The minimum of necessary work was performed, and there was even a dreamy zest in the performance, but nothing which would entail extra toil ever seemed worth while. And so, when adjustment to the new circumstances of the world had been achieved, complete stagnation set in. Practical intelligence was easily able to cope with a slowly changing environment, and even with sudden natural upheavals such as floods, earthquakes and disease epidemics. Man remained in a sense master of his world, but he had no idea what to do with his mastery. It was everywhere assumed that the sane end of living was to spend as many days as possible in indolence, lying in the shade. Unfortunately human beings had, of course, many needs which were irksome if not appeased, and so a good deal of hard work had to be done. Hunger and thirst had to be satisfied. Other individuals besides oneself had to be cared for, since man was cursed with sympathy and with a sentiment for the welfare of his group. The only fully rational behaviour, it was thought, would be general suicide, but irrational impulses made this impossible. Beatific drugs offered a temporary heaven. But, far as the Second Men had fallen, they were still too clear-sighted to forget that such beatitude is outweighed by subsequent misery.
Century by century, epoch by epoch, man glided on in this seemingly precarious, yet actually unshakable equilibrium. Nothing that happened to him could disturb his easy dominance over the beasts and over physical nature; nothing could shock him out of his racial sleep. Long-drawn-out climatic changes made desert, jungle and grass-land fluctuate like the clouds. As the years advanced by millions, ordinary geological processes, greatly accentuated by the immense strains set up by the Patagonian upheaval, remodelled the surface of the planet. Continents were submerged, or lifted out of the sea, till presently there was little of the old configuration. And along with these geological changes went changes in the fauna and flora. The bacterium which had almost exterminated man had also wrought havoc amongst other mammals. Once more the planet had to be re-stocked, this time from the few surviving tropical species. Once more there was a great re-making of old types, only less revolutionary than that which had followed the Patagonian disaster. And since the human race remained minute, through the effects of its spiritual fatigue, other species were favoured. Especially the ruminants and the large carnivora increased and diversified themselves into many habits and forms.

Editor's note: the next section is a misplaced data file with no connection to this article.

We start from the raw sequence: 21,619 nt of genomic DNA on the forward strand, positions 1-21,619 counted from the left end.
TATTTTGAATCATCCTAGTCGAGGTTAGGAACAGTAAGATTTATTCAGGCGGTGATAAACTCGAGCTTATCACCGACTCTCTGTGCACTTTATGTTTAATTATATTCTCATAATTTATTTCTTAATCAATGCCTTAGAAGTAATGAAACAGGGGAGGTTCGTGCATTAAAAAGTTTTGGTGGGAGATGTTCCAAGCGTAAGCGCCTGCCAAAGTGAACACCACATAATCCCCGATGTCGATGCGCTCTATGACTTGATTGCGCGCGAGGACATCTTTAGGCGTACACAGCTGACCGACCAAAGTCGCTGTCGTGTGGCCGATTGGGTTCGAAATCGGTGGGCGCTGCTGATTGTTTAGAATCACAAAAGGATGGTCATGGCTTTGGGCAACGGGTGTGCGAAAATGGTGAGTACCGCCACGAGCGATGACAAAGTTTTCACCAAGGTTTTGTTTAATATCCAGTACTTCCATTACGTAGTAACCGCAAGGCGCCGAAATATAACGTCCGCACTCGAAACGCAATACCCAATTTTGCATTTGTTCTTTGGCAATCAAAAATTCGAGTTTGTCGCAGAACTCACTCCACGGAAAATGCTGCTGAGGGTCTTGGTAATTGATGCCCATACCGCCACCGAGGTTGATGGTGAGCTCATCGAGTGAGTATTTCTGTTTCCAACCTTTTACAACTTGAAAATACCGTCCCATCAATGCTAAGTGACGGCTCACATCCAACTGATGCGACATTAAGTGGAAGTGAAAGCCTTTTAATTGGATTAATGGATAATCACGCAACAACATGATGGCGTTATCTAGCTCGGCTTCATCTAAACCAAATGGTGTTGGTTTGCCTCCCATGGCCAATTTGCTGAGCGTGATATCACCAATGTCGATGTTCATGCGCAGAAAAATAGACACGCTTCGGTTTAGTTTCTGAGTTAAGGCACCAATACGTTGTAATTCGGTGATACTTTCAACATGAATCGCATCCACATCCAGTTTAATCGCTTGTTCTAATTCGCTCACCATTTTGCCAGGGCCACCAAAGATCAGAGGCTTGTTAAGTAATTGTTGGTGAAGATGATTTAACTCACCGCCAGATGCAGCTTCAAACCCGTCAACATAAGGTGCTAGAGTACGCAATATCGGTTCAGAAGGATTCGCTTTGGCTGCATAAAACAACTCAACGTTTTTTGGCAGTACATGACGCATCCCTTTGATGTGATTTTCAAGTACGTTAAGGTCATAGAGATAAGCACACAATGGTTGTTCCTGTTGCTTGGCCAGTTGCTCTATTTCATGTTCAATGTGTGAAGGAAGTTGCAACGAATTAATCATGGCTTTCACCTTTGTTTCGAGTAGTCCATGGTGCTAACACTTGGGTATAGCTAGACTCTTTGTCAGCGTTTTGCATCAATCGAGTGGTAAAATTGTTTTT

But the most remarkable of all the biological trains of events in this period was the history of the Martian subvital units that had been disseminated by the slaughter of the Martian colony, and had then tormented men and animals with pulmonary diseases. As the ages passed, certain species of mammals so readjusted themselves that the Martian virus became not only harmless but necessary to their well-being. A relationship which was originally that of parasite and host became in time a true symbiosis, a co-operative partnership, in which the terrestrial animals gained something of the unique attributes of the vanished Martian organisms. The time was to come when Man himself should look with envy on these creatures, and finally make use of the Martian "virus" for his own enrichment.
But meanwhile, and for many million years, almost all kinds of life were on the move, save Man. Like a ship-wrecked sailor, he lay exhausted and asleep on his raft, long after the storm had abated.
But his stagnation was not absolute. Imperceptibly, he was drifting on the oceanic currents of life, and in a direction far out of his original course. Little by little, his habit was becoming simpler, less artificial, more animal. Agriculture faded out, since it was no longer necessary in the luxuriant garden where man lived. Weapons of defence and of the chase became more precisely adapted to their restricted purposes, but at the same time less diversified and more stereotyped. Speech almost vanished; for there was no novelty left in experience. Familiar facts and familiar emotions were conveyed increasingly by gestures which were mostly unwitting. Physically, the species had changed little. Though the natural period of life was greatly reduced, this was due less to physiological change than to a strange and fatal increase of absent-mindedness in middle-age. The individual gradually ceased to react to his environment; so that even if he escaped a violent death, he died of starvation.
Yet in spite of this great change, the species remained essentially human. There was no bestialization, such as had formerly produced a race of sub-men. These tranced remnants of the second human species were not beasts but innocents, simples, children of nature, perfectly adjusted to their simple life. In many ways their state was idyllic and enviable. But such was their dimmed mentality that they were never clearly aware even of the blessings they had, still less, of course, of the loftier experiences which had kindled and tortured their ancestors.